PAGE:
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Different contributions of chemokine N-terminal features attest to a different ligand binding mode and a bias towards activation of ACKR3/CXCR7 compared with CXCR4 and CXCR3. Br J Pharmacol 2018 05;175(9):1419-1438

Date

12/23/2017

Pubmed ID

29272550

Pubmed Central ID

PMC5900987

DOI

10.1111/bph.14132

Scopus ID

2-s2.0-85044208341   11 Citations

Abstract

BACKGROUND AND PURPOSE: Chemokines and their receptors form an intricate interaction and signalling network that plays critical roles in various physiological and pathological cellular processes. The high promiscuity and apparent redundancy of this network makes probing individual chemokine/receptor interactions and functional effects, as well as targeting individual receptor axes for therapeutic applications, challenging. Despite poor sequence identity, the N-terminal regions of chemokines, which play a key role in their activity and selectivity, contain several conserved features. Thus far little is known regarding the molecular basis of their interactions with typical and atypical chemokine receptors or the conservation of their contributions across chemokine-receptor pairs.

EXPERIMENTAL APPROACH: We used a broad panel of chemokine variants and modified peptides derived from the N-terminal region of chemokines CXCL12, CXCL11 and vCCL2, to compare the contributions of various features to binding and activation of their shared receptors, the two typical, canonical G protein-signalling receptors, CXCR4 and CXCR3, as well as the atypical scavenger receptor CXCR7/ACKR3, which shows exclusively arrestin-dependent activity.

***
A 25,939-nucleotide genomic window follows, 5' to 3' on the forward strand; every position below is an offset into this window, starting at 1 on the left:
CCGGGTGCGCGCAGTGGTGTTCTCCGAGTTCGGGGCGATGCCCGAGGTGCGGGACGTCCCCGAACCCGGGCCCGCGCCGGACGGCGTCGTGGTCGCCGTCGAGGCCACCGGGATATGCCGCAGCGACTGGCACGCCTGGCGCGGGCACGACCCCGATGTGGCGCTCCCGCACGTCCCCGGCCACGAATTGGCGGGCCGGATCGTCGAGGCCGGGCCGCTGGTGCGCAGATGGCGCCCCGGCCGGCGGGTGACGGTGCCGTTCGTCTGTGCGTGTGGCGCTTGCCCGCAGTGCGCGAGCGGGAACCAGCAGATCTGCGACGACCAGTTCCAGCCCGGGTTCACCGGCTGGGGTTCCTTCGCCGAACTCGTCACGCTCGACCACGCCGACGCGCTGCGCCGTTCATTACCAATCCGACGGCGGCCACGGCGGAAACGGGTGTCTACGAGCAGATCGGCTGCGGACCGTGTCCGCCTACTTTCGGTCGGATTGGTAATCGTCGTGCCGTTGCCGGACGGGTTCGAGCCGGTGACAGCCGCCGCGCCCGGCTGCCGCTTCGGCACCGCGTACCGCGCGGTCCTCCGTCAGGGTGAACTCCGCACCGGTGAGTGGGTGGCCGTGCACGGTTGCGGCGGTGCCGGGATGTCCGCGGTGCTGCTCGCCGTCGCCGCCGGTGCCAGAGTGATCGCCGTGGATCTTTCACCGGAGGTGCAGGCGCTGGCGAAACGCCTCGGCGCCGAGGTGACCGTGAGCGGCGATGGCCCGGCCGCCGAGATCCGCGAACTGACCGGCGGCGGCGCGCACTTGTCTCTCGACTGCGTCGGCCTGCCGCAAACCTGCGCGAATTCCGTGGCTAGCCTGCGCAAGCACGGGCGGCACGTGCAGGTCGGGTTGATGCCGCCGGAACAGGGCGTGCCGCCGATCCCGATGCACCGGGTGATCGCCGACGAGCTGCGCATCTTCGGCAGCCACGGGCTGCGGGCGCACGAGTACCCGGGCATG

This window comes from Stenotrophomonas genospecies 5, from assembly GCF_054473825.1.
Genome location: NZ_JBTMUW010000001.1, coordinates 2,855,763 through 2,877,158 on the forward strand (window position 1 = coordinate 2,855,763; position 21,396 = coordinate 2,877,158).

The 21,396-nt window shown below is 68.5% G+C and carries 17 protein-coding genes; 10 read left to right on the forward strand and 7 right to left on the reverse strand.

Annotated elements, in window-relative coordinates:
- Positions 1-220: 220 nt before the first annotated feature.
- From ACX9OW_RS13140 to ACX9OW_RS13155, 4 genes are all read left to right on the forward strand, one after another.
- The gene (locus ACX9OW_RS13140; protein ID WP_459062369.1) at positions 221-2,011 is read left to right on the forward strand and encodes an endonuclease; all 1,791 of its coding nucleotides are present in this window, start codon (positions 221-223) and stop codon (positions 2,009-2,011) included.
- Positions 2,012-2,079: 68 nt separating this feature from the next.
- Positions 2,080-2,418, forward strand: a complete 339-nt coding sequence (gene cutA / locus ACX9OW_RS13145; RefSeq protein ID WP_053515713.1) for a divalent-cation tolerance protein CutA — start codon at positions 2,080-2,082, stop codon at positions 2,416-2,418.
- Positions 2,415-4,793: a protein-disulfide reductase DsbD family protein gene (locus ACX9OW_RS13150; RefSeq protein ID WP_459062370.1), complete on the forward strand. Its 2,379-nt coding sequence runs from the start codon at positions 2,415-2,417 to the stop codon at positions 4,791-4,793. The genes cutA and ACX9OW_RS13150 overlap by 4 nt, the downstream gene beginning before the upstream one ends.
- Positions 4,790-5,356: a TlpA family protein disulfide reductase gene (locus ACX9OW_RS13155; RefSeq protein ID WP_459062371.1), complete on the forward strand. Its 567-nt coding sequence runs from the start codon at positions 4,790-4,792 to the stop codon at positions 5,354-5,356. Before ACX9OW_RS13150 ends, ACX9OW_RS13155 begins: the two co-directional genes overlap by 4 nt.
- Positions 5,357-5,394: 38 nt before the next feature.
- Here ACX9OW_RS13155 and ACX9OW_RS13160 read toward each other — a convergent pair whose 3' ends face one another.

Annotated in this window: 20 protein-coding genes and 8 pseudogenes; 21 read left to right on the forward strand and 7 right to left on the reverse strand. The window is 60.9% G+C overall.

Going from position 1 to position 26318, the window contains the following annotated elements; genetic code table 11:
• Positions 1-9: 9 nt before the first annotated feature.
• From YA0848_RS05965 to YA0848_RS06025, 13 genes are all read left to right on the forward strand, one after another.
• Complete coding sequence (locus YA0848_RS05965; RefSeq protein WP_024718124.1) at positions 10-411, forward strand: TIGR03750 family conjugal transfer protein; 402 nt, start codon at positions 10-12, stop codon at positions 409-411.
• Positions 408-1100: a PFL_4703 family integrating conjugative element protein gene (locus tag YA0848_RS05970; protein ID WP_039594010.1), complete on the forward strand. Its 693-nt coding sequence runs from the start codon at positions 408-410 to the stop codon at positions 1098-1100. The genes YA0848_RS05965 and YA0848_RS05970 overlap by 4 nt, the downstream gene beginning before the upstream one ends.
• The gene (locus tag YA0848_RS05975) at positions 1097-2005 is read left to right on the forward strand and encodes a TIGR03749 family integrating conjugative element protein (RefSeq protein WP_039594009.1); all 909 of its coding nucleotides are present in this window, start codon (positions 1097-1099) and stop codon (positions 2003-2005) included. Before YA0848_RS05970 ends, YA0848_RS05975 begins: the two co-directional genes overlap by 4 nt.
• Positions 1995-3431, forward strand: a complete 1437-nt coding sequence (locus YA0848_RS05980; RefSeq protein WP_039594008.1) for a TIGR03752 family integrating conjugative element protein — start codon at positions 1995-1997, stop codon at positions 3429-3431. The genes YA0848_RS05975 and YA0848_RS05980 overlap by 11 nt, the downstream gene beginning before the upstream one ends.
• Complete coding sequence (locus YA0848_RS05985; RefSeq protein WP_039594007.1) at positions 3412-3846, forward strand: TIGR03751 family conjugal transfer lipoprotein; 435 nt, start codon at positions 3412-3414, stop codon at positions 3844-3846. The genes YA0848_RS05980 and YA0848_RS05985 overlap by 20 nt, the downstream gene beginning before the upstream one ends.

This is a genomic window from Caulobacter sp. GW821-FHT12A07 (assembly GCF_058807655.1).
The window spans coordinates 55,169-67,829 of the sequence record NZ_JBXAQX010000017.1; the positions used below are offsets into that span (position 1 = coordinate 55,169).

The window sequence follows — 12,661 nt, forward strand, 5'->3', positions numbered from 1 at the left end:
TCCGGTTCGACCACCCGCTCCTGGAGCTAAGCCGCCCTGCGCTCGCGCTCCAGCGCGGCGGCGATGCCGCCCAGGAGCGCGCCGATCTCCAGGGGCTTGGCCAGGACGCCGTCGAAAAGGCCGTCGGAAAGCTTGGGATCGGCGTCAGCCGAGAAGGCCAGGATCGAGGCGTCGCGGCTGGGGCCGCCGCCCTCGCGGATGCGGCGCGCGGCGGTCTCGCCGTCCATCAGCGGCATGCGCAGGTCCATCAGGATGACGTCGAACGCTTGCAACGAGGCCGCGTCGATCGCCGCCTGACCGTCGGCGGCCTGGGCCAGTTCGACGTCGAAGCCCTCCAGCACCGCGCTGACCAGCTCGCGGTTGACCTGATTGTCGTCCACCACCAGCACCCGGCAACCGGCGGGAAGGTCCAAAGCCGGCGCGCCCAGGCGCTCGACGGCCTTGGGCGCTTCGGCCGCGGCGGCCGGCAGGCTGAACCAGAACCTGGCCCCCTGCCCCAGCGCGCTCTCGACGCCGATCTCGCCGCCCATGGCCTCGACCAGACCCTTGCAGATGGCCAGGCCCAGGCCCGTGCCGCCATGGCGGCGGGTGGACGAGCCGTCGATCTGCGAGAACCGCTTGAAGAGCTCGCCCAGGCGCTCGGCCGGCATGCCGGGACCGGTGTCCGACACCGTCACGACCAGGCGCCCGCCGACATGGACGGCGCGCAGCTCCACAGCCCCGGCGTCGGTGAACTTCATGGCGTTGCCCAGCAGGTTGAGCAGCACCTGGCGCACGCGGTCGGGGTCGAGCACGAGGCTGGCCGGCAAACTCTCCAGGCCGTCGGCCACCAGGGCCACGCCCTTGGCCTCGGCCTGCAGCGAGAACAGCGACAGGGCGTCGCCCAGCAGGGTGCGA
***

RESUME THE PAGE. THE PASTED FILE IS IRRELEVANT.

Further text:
KEY RESULTS: We provide molecular insights into the plasticity of the ligand-binding pockets of these receptors, their chemokine binding modes and their activation mechanisms. Although the chemokine N-terminal region is a critical determinant, neither the most proximal residues nor the N-loop are essential for binding and activation of ACKR3, as distinct from binding and activation of CXCR4 and CXCR3.

CONCLUSION AND IMPLICATIONS: These results suggest a different interaction mechanism between this atypical receptor and its ligands and illustrate its strong propensity to activation.

Author List

Szpakowska M, Nevins AM, Meyrath M, Rhainds D, D'huys T, Guité-Vinet F, Dupuis N, Gauthier PA, Counson M, Kleist A, St-Onge G, Hanson J, Schols D, Volkman BF, Heveker N, Chevigné A

Author

Brian F. Volkman PhD Professor in the Biochemistry department at Medical College of Wisconsin




MESH terms used to index this publication - Major topics in bold

Animals
Arrestin
Binding Sites
Cells, Cultured
Chemokine CXCL11
Chemokine CXCL12
Humans
Ligands
Peptides
Protein Binding
Radioligand Assay
Receptors, CXCR
Receptors, CXCR3
Receptors, CXCR4
jenkins-FCD Prod-444 eb4ebd1a08581aba961d3befd3b851a3c3ec6b46